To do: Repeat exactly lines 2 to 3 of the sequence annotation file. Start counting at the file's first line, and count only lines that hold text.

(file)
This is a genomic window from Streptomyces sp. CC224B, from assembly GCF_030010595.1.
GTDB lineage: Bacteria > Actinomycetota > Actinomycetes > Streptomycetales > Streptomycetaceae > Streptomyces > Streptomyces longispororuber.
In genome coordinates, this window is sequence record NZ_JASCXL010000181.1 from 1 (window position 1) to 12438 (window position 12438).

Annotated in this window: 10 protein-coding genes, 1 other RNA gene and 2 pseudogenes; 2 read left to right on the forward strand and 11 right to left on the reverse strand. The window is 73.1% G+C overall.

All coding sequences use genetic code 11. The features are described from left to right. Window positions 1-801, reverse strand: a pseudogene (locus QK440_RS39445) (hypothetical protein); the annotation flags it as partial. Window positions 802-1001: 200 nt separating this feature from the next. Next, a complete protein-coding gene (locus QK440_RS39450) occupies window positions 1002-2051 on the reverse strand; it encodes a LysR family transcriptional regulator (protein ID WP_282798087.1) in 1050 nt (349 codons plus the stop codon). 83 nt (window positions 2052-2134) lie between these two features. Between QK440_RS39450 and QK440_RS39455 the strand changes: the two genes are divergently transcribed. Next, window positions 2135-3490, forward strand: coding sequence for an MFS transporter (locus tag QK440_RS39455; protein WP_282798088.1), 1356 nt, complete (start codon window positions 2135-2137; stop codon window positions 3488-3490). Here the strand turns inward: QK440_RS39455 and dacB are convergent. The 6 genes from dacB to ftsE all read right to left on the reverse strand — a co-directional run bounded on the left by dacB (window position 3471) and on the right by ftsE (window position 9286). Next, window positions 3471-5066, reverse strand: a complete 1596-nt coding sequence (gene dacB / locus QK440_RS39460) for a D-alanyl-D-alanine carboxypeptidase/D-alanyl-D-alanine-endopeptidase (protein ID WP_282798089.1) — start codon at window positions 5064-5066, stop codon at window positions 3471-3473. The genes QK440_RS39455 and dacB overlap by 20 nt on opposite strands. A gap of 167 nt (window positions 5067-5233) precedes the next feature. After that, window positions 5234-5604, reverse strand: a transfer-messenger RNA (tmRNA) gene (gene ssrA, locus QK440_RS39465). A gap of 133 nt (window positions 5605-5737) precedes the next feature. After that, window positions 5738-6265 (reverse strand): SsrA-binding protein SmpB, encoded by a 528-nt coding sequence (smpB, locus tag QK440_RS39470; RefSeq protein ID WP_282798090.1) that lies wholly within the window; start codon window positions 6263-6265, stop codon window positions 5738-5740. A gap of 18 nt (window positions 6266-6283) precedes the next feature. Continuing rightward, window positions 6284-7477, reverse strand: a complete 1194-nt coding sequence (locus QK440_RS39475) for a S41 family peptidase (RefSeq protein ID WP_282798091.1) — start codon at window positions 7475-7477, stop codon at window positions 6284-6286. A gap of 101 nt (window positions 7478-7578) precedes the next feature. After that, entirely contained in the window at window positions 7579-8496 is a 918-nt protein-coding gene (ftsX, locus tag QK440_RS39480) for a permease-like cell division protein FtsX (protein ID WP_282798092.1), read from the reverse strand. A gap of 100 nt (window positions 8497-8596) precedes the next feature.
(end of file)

GTDB lineage: Bacteria > Actinomycetota > Actinomycetes > Streptomycetales > Streptomycetaceae > Streptomyces > Streptomyces longispororuber.
In genome coordinates, this window is sequence record NZ_JASCXL010000181.1 from 1 (window position 1) to 12438 (window position 12438).